• Amanda M. Pericles

The Spice of Life


In Dominican culture (and many other cultures), mothers jokingly say that you're ready to get married once you can cook a proper meal. Obviously women weren't created to cook for men and not all women like to cook (um, me!), but I digress. That's a whole other topic. I say, as long as you got some good sazón (or seasoning), you're good to go. You may have heard some people refer to this mixture as "sofrito".

Today, I am going to share MY MAMI'S version. Everyone has their own way of doing it, and their own distinguishing flavor when it comes to homemade seasonings.

For mami's version, you'll need:

1 bunch of green onion

2 large red peppers (or 4 regular sized ones)

1 bunch of parsley

4 regular sized green peppers

1 bunch of cilantro

3 red onions

3 white onions

LOTS of salt

garlic (optional)*

Now, I'm not a food blogger, so this explanation isn't going to be extensive or mind blowing or anything.

*The reason garlic is optional is because, as time goes on and the sazón gets older, my mother has noticed that she still ends up having to add garlic to her food. So, in order to save money and not have to add even more garlic during actual cook time, she just waits and adds a clove or two when she's in the process of making the food. If you'd like to add garlic into your mixture, do it up.*

First, you want to chop up the onions, peppers, parsley, and cilantro into manageable pieces. You don't need to make them extra small or anything, but just keep in mind that you'll be blending them once they're all chopped up, so they need to fit into a blender. Once that step is done, take a tiny bit of water and put it in your blender before putting the produce in. You want the water to barely cover the tapered part where the blade is located. Next, fill up your blender about halfway with your chopped up produce and blend it into a purée, adding more as it starts liquifying. You want it to be a little chunky, not like a juice or a completely smooth smoothie (who likes completely smooth smoothies, anyway? gross.)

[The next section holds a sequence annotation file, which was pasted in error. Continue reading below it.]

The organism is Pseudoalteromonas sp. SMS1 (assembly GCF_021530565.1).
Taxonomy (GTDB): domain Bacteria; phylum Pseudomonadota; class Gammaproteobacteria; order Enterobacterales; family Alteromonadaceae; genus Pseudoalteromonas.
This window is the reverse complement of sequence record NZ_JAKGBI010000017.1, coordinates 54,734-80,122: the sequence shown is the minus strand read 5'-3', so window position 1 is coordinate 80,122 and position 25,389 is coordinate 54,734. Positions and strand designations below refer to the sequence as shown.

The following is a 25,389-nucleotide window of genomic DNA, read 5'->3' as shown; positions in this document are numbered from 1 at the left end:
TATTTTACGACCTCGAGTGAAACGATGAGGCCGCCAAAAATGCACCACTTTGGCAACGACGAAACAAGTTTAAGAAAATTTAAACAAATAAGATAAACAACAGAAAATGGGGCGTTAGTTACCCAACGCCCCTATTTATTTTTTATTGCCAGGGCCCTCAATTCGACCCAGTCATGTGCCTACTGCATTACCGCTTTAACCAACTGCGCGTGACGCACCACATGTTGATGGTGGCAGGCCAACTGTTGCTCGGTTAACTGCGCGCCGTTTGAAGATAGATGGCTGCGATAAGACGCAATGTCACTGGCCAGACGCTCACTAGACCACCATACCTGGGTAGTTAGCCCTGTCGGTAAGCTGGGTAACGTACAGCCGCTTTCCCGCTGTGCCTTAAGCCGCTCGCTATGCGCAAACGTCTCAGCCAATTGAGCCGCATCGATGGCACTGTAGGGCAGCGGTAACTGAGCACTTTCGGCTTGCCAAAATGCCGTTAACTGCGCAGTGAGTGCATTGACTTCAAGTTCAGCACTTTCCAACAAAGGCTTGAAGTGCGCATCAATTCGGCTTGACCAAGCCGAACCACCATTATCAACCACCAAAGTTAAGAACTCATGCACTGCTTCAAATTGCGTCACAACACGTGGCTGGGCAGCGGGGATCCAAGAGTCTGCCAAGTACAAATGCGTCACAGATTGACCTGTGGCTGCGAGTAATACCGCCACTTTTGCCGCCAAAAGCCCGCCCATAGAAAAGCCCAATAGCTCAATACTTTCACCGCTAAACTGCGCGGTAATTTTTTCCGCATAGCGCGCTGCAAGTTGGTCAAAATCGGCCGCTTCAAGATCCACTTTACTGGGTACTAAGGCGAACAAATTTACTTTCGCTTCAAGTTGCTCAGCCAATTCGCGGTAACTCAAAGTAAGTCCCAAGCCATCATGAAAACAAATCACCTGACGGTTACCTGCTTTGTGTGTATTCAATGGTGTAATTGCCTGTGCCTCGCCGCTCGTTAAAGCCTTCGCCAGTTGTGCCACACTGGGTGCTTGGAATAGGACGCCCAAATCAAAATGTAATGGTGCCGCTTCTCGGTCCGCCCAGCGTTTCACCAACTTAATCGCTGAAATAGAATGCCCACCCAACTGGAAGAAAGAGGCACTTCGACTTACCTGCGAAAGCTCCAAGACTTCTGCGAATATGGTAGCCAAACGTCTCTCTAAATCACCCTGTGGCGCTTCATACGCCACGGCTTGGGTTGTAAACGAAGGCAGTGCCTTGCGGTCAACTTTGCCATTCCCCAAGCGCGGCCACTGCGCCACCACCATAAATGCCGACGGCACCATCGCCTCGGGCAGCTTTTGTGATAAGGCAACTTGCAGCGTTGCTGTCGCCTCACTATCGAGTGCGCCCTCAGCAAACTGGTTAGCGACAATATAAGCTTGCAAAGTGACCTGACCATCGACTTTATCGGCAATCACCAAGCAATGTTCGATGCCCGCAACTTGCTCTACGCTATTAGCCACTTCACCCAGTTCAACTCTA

Obviously this amount of produce is too much to do all at once in a blender, so you'll have to make batches, keeping in mind the consistency you want, throughout. I know you're thinking, "I don't have five blenders. How should I separate all the batches?" You can literally put it all in a large pot or something and mix all the batches up as you go - no worries. Some people like adding vinegar to preserve this mixture (because it can last forevaaaah), but my mom just goes with salt. Lots of salt. You want to add the salt "hasta que te pica" - her words. Basically, until you're like, "Oh, okay. That's salty." As time goes on, it won't be as prominent, and your sazón won't go bad!

Now, you can put this sazón in the fridge, you can freeze it in a freezer safe container. You can use it on the spot, you can use it overnight. You can give it to your friends. SAZÓN FOR EVERYONE!

Happy cooking,

YAA

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